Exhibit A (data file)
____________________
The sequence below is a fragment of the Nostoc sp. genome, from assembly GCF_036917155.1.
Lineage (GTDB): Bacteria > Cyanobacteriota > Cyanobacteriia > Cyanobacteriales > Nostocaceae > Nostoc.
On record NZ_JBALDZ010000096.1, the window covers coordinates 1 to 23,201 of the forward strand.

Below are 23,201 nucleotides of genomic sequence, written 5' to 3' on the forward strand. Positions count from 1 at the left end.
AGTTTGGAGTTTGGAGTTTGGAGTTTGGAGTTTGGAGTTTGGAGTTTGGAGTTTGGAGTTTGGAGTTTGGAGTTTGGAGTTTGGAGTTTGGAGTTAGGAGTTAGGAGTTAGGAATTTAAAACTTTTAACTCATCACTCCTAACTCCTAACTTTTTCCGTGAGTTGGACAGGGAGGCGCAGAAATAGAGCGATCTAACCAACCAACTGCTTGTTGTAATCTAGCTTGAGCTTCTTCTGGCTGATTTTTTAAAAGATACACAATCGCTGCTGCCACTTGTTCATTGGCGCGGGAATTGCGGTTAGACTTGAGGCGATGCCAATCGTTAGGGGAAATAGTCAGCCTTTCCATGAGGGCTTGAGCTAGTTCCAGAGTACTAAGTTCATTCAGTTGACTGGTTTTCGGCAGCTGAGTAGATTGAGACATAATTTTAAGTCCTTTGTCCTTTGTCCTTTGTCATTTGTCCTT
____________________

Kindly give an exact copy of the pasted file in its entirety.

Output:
The sequence below is a fragment of the Nostoc sp. genome, from assembly GCF_036917155.1.
Lineage (GTDB): Bacteria > Cyanobacteriota > Cyanobacteriia > Cyanobacteriales > Nostocaceae > Nostoc.
On record NZ_JBALDZ010000096.1, the window covers coordinates 1 to 23,201 of the forward strand.

Below are 23,201 nucleotides of genomic sequence, written 5' to 3' on the forward strand. Positions count from 1 at the left end.
AGTTTGGAGTTTGGAGTTTGGAGTTTGGAGTTTGGAGTTTGGAGTTTGGAGTTTGGAGTTTGGAGTTTGGAGTTTGGAGTTTGGAGTTTGGAGTTAGGAGTTAGGAGTTAGGAATTTAAAACTTTTAACTCATCACTCCTAACTCCTAACTTTTTCCGTGAGTTGGACAGGGAGGCGCAGAAATAGAGCGATCTAACCAACCAACTGCTTGTTGTAATCTAGCTTGAGCTTCTTCTGGCTGATTTTTTAAAAGATACACAATCGCTGCTGCCACTTGTTCATTGGCGCGGGAATTGCGGTTAGACTTGAGGCGATGCCAATCGTTAGGGGAAATAGTCAGCCTTTCCATGAGGGCTTGAGCTAGTTCCAGAGTACTAAGTTCATTCAGTTGACTGGTTTTCGGCAGCTGAGTAGATTGAGACATAATTTTAAGTCCTTTGTCCTTTGTCCTTTGTCATTTGTCCTT